I'm not attracted to Ayla or idolize Jondalar. I love the characters, but have never really identified with them in a romantic way. That said, I certainly attribute many behaviors I have picked up as an adult to them. They are honorable. Humble. Helpful. Flawed. Scared. But people, doing people things, in the Stone Age (Paleolithic). 

Going on a Journey

Life is a journey, plain and simple. Each person, living their own journey. Some journeys are literal, maybe moving across the country, but some many of today's modern journey are more metaphysical.

Here, I want to focus on two parts of my life journey that were greatly molded by what I read and liked from this great series: 1) my spiritual path and 2) my naturalist path.

Number 2) first: I'm a geologist, well by training, degree, and some professional practice. Since 2015 I've had the pleasure of expanding my teaching out of just the geosphere, but into other Earth Systems subject in an introductory level: astronomy, meteorology, oceanography, field ecology, and a course in Energy and Society. I'm pretty steeped and well versed in references and subtopics of each of these disciplines, generally speaking. Additionally, I had spend the years during my beginning obession with the earth learning quite a lot about the native plants of Oregon, plant identification, and quite a bit about basic field mycology.

When I go outside, I'm observing. Everything. Well, I don't scan and obsess... but my eyes and brain do pick up on the areas I might find something of interest: a rock or outcrop, an interesting or native plant, a fungi fruit, or a particular conifer cone. Practice has honed my pattern recognition. None of it is useful; I don't eat any of it or use it to make life-sustaining things. But nonetheless, I do have a need, a desire, to know my habitat and the other creatures or things I share it with. Or its general conditions. I guess, I'm a naturalist thru and thru. A few months ago I wrote a piece here referring to geologic mapping as the Ultimate Naturalist Experience. I have a feeling I may have felt right at home exploring across the western lands with Lewis and Clark or French Trappers*. Im an explorer. I love the place and landscape I am in, and getting to know it, but I am always a visitor and not something that 'belongs'. I know it. I feel it. Its OK. I tread lightly. But my life force is not entangled with any landscape like indigenous ancestors, or Ayla and Jondalar.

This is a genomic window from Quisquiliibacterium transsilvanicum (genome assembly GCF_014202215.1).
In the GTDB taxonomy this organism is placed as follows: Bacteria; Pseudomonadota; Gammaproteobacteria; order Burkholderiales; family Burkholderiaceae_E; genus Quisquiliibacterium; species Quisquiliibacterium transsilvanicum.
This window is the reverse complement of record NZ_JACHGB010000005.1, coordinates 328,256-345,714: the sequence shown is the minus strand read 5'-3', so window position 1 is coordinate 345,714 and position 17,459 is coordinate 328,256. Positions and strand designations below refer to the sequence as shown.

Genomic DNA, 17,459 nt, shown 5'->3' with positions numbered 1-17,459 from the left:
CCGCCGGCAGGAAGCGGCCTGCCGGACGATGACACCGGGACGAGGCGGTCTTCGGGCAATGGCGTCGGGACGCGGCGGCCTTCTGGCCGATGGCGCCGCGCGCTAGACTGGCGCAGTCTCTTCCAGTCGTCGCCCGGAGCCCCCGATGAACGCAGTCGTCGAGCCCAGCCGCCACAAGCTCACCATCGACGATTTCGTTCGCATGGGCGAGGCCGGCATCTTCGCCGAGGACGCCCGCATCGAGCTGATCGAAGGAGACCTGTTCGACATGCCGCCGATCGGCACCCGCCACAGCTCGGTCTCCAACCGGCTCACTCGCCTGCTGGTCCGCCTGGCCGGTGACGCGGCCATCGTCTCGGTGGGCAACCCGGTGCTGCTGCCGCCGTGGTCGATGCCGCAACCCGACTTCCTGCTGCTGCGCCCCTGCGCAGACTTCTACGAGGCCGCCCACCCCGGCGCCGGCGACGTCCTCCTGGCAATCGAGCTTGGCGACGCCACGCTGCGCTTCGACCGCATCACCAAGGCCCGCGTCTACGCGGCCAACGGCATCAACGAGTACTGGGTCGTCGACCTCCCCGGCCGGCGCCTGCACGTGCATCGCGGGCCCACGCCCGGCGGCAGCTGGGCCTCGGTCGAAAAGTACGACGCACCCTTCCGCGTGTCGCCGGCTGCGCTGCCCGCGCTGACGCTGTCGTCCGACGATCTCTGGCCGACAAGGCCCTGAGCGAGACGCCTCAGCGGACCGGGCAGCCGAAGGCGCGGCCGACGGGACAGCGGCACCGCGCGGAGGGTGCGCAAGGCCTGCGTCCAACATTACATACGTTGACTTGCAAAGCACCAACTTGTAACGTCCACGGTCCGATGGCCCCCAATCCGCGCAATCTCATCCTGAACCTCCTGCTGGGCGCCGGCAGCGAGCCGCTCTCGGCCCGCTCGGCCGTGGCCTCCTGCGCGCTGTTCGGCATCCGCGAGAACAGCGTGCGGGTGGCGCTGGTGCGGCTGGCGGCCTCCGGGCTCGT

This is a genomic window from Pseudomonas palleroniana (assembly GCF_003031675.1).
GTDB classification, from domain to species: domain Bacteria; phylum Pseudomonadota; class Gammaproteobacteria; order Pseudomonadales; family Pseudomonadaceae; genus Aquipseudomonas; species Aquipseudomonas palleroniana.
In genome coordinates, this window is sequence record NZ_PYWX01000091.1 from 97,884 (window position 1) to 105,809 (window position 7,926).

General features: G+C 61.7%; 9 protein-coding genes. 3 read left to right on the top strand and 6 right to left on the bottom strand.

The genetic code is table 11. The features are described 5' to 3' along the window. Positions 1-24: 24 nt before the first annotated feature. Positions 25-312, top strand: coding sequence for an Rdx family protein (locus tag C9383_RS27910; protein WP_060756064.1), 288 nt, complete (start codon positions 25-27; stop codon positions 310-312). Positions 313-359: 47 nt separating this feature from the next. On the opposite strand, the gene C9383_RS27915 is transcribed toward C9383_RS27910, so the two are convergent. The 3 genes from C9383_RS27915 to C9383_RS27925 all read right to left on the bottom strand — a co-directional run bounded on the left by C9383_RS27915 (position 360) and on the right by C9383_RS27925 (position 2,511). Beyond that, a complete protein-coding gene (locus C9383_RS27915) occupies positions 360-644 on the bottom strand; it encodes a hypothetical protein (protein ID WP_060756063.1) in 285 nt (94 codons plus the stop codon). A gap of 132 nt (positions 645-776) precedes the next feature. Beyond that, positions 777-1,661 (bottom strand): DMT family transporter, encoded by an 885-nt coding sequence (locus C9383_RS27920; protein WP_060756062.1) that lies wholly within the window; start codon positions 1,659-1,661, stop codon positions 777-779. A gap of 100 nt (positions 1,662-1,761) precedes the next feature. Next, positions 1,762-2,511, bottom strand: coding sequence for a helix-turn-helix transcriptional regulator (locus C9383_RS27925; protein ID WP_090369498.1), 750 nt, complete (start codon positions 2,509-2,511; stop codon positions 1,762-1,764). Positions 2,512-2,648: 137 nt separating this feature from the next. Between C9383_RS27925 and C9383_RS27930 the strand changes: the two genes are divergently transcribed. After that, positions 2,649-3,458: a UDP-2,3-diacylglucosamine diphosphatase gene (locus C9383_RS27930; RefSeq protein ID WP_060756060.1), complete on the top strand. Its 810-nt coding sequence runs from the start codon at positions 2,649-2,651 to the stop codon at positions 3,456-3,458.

You can take the human out of the hunter-gather lifestyle, but for this H. sapeins the gatherer spirit is alive and well. I did grow up on a horse and cattle ranch in South Dakota, and so had lots of exposure to the open-range, shape of a landscape, navigating, and some plants. But it was the lengthy descriptions of Auel that piqued my interest in ethnobotany, or at least the precursor to using the herb, which is finding the herb. My reading of Valley of Horses overlapped with the beginning of my college path in the natural sciences. Feeding off one another, I suppose, the link between fantasy and my academic study became real during my year of intro-level Geology. Earlier in life I may have had questions, but for the first time ever I was imbued with the tools of terminology with my observations. Questions could become answers.

My first field trip with Dr. Sarah Ulerick was to the Lava Lands center part of the Newberry Volcanic National Monument off US HW 95. I'll never forget the sight of freshly frozen black, basaltic lava flows, channels and rills--cool to the foggy-morning October touch. Thousands of years old, but as fresh looking as baked bread from the oven. The surrounding Ponderous pine forest stopped abruptly on the edge, where an ecology on the non-existent soil was mostly lichens and the occasional shrubby sticks of desert gooseberries. For the first time, I saw the landscape as something I was in rather than on.

It wasn't long on this journey before I began gallivanting off to this place or that to see new [to me] territory: to observe new rock formations, to identify and photograph new native plants, to feel different atmospheric conditions, to walk new non-trails:

The journey brought me love, confidence, knowledge, charisma, experience, intertribal communication techniques, the joy of birth and the tragedy of miscarriage, and ... who I am. That journey has involved walking across hundreds, perhaps thousands of miles of the pristine, rocky biotic-encrusted crust of this Gaian Earth.